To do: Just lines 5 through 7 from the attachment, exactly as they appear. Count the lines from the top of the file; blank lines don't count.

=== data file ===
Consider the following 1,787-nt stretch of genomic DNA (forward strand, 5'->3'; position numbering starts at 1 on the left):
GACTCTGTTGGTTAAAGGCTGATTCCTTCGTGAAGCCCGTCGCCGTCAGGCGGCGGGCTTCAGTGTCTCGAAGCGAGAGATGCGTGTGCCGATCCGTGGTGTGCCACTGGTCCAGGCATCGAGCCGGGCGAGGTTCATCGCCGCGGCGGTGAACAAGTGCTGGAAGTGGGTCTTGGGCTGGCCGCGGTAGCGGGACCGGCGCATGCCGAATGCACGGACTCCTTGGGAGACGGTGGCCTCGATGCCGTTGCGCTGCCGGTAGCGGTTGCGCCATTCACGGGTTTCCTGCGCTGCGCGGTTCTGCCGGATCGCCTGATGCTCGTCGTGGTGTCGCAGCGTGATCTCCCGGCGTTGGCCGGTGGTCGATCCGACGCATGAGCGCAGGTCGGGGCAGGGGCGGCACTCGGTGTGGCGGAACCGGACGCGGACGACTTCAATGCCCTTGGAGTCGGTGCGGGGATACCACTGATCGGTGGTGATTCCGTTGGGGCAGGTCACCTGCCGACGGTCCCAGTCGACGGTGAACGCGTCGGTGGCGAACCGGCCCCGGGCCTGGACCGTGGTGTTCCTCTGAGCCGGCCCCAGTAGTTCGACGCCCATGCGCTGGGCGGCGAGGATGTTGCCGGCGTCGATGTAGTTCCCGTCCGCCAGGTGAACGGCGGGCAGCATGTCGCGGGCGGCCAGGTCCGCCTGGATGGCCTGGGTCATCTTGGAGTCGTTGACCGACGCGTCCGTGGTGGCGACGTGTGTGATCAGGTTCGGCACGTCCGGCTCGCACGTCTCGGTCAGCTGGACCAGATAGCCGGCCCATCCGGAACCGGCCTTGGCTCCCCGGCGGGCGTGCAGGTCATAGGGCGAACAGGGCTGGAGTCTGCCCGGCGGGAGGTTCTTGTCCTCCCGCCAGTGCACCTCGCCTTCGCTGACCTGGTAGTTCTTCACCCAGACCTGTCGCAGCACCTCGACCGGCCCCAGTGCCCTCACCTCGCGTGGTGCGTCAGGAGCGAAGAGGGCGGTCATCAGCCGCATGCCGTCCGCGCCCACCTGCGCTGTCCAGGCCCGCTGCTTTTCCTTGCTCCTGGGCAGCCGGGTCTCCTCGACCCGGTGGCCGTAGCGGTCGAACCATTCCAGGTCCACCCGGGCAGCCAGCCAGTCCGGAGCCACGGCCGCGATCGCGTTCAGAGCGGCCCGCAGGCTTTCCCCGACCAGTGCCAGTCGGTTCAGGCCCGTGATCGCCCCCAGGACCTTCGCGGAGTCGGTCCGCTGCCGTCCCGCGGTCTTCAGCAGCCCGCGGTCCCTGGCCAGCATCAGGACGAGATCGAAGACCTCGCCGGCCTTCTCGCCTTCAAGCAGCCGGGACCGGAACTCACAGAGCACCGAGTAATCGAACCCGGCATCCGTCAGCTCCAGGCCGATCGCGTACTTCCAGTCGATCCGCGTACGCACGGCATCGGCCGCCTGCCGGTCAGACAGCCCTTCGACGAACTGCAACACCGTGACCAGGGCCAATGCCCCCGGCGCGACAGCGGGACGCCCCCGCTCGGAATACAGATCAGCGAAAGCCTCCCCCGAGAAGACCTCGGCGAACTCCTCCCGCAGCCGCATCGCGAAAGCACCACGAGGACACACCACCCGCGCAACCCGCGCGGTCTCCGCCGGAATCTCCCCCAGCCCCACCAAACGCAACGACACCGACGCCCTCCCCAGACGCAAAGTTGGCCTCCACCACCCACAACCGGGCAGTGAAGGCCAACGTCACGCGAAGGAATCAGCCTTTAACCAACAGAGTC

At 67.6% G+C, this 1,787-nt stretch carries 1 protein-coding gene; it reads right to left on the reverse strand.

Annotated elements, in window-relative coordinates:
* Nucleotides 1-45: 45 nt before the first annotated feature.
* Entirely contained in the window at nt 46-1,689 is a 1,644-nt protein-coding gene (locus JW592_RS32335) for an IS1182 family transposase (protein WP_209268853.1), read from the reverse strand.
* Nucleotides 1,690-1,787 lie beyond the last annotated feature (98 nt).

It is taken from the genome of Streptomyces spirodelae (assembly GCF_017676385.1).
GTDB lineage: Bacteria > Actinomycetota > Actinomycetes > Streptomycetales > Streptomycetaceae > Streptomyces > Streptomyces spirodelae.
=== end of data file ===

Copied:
* Nucleotides 1-45: 45 nt before the first annotated feature.
* Entirely contained in the window at nt 46-1,689 is a 1,644-nt protein-coding gene (locus JW592_RS32335) for an IS1182 family transposase (protein WP_209268853.1), read from the reverse strand.
* Nucleotides 1,690-1,787 lie beyond the last annotated feature (98 nt).